A thinnest sliver of moon, and caterpillars
gather in their bodies
with the wiry, circular precision
of a rice-paper lantern
folding back down on itself, colored
patterns collapsing into
denser, indecipherable forms. Rabbits
leave lacy teethmarks
rimming the ragged edges of lettuce,
and I am like the opossum
who stares up with glowing, hungry eyes
waiting for persimmons to fall.
All night tree frogs throb and thrum
with the numbing pulse
of a discotheque, and fat, lacquer-backed
cockroaches creep in shiny
bumper-to-bumper lines toward the promise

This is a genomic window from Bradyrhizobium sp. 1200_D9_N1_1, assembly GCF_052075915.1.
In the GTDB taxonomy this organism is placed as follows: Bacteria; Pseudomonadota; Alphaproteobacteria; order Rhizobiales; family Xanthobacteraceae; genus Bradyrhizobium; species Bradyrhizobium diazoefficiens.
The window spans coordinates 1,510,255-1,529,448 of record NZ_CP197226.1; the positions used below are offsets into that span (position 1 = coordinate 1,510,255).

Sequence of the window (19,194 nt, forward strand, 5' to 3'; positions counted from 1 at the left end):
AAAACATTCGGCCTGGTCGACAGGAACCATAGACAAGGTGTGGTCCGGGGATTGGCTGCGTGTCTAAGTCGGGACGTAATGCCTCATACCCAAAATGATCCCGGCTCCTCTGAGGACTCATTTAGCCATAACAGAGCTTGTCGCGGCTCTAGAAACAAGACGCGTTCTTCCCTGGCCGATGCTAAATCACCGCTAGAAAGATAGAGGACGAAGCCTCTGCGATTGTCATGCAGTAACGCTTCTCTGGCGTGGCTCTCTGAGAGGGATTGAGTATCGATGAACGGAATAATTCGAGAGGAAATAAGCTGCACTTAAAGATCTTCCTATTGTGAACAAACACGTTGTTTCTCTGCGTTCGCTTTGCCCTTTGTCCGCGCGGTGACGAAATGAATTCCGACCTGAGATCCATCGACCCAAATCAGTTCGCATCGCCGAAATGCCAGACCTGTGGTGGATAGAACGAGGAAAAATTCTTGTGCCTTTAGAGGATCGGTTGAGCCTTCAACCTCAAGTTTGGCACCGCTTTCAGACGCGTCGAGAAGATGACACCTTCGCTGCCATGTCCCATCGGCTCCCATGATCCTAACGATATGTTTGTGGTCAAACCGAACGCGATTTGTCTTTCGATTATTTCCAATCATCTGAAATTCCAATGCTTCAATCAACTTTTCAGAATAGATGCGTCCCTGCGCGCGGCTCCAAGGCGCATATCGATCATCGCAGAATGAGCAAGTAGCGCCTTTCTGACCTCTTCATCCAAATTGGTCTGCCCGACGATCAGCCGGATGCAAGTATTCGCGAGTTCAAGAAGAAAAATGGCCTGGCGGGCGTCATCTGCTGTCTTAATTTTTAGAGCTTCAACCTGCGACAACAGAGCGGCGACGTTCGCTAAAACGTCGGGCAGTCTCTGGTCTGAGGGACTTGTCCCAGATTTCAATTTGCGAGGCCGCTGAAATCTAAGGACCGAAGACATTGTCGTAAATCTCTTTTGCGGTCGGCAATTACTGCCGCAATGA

of food, drawing a zigzag
connect-a-dot from garbage can to can,
hub to hub, the way your flight
now circles another city, talons outstretched,
like a blinking, red-eyed
bird, while the damp of your sweat fades
from my pillowcase.
Because I let your hands undo me
like an origami crane,
fold by fold, fingers easing out creases,
because I let the ink
of your brushstrokes seep the whiteness
of my paper-thin skin
and mark me, I could call this love,
or maybe delusion.
And when I creep barefoot in moonlight
with my hair undone,
reach into the sky to pull you back down,
there is nothing
but heat, and sound, and dizziness,
only a handful
of peony petals crumpling in my fists.
Copyright 1999 by Lee Ann Roripaugh. From Beyond Heart Mountain, Viking Penguin, 1999.